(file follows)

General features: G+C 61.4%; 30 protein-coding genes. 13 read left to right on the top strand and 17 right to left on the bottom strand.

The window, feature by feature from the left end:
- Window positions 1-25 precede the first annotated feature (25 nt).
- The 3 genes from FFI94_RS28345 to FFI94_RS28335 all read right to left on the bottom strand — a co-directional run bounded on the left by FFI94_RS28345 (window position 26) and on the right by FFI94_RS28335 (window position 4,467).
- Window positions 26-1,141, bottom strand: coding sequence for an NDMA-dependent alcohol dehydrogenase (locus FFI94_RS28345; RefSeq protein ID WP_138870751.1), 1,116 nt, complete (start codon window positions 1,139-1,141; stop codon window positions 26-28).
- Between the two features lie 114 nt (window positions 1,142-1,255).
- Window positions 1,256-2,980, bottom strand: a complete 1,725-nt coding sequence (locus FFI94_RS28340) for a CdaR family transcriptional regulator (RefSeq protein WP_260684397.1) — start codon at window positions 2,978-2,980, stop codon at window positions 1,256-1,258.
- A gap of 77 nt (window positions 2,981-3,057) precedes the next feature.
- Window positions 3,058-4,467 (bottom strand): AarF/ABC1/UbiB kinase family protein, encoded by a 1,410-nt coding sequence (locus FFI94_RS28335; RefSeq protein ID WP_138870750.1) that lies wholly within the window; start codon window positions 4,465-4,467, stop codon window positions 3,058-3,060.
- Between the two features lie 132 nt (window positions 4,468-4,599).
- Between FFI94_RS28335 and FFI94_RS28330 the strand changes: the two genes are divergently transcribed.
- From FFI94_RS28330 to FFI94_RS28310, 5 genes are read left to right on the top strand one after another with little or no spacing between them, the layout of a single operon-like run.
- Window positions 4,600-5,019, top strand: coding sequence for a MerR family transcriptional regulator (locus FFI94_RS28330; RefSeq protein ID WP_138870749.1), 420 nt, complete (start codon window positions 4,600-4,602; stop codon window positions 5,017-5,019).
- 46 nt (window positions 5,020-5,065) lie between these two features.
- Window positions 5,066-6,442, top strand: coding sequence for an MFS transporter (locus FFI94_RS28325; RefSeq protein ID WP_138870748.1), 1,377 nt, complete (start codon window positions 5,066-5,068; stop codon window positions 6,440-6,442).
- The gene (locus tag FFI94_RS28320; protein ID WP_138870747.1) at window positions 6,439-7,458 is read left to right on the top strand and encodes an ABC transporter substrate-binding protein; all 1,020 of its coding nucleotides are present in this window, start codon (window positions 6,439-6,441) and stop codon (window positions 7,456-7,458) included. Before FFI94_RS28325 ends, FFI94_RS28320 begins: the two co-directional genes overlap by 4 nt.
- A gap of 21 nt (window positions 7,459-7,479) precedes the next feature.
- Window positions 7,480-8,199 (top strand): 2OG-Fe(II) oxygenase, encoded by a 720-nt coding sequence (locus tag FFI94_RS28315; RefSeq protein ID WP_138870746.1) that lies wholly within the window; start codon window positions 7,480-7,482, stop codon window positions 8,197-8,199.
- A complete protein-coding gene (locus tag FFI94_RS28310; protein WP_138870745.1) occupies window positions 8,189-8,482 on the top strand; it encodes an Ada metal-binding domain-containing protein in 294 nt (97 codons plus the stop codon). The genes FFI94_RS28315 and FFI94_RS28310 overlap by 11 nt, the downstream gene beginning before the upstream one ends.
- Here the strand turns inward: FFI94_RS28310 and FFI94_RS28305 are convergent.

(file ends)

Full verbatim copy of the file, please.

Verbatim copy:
General features: G+C 61.4%; 30 protein-coding genes. 13 read left to right on the top strand and 17 right to left on the bottom strand.

The window, feature by feature from the left end:
- Window positions 1-25 precede the first annotated feature (25 nt).
- The 3 genes from FFI94_RS28345 to FFI94_RS28335 all read right to left on the bottom strand — a co-directional run bounded on the left by FFI94_RS28345 (window position 26) and on the right by FFI94_RS28335 (window position 4,467).
- Window positions 26-1,141, bottom strand: coding sequence for an NDMA-dependent alcohol dehydrogenase (locus FFI94_RS28345; RefSeq protein ID WP_138870751.1), 1,116 nt, complete (start codon window positions 1,139-1,141; stop codon window positions 26-28).
- Between the two features lie 114 nt (window positions 1,142-1,255).
- Window positions 1,256-2,980, bottom strand: a complete 1,725-nt coding sequence (locus FFI94_RS28340) for a CdaR family transcriptional regulator (RefSeq protein WP_260684397.1) — start codon at window positions 2,978-2,980, stop codon at window positions 1,256-1,258.
- A gap of 77 nt (window positions 2,981-3,057) precedes the next feature.
- Window positions 3,058-4,467 (bottom strand): AarF/ABC1/UbiB kinase family protein, encoded by a 1,410-nt coding sequence (locus FFI94_RS28335; RefSeq protein ID WP_138870750.1) that lies wholly within the window; start codon window positions 4,465-4,467, stop codon window positions 3,058-3,060.
- Between the two features lie 132 nt (window positions 4,468-4,599).
- Between FFI94_RS28335 and FFI94_RS28330 the strand changes: the two genes are divergently transcribed.
- From FFI94_RS28330 to FFI94_RS28310, 5 genes are read left to right on the top strand one after another with little or no spacing between them, the layout of a single operon-like run.
- Window positions 4,600-5,019, top strand: coding sequence for a MerR family transcriptional regulator (locus FFI94_RS28330; RefSeq protein ID WP_138870749.1), 420 nt, complete (start codon window positions 4,600-4,602; stop codon window positions 5,017-5,019).
- 46 nt (window positions 5,020-5,065) lie between these two features.
- Window positions 5,066-6,442, top strand: coding sequence for an MFS transporter (locus FFI94_RS28325; RefSeq protein ID WP_138870748.1), 1,377 nt, complete (start codon window positions 5,066-5,068; stop codon window positions 6,440-6,442).
- The gene (locus tag FFI94_RS28320; protein ID WP_138870747.1) at window positions 6,439-7,458 is read left to right on the top strand and encodes an ABC transporter substrate-binding protein; all 1,020 of its coding nucleotides are present in this window, start codon (window positions 6,439-6,441) and stop codon (window positions 7,456-7,458) included. Before FFI94_RS28325 ends, FFI94_RS28320 begins: the two co-directional genes overlap by 4 nt.
- A gap of 21 nt (window positions 7,459-7,479) precedes the next feature.
- Window positions 7,480-8,199 (top strand): 2OG-Fe(II) oxygenase, encoded by a 720-nt coding sequence (locus tag FFI94_RS28315; RefSeq protein ID WP_138870746.1) that lies wholly within the window; start codon window positions 7,480-7,482, stop codon window positions 8,197-8,199.
- A complete protein-coding gene (locus tag FFI94_RS28310; protein WP_138870745.1) occupies window positions 8,189-8,482 on the top strand; it encodes an Ada metal-binding domain-containing protein in 294 nt (97 codons plus the stop codon). The genes FFI94_RS28315 and FFI94_RS28310 overlap by 11 nt, the downstream gene beginning before the upstream one ends.
- Here the strand turns inward: FFI94_RS28310 and FFI94_RS28305 are convergent.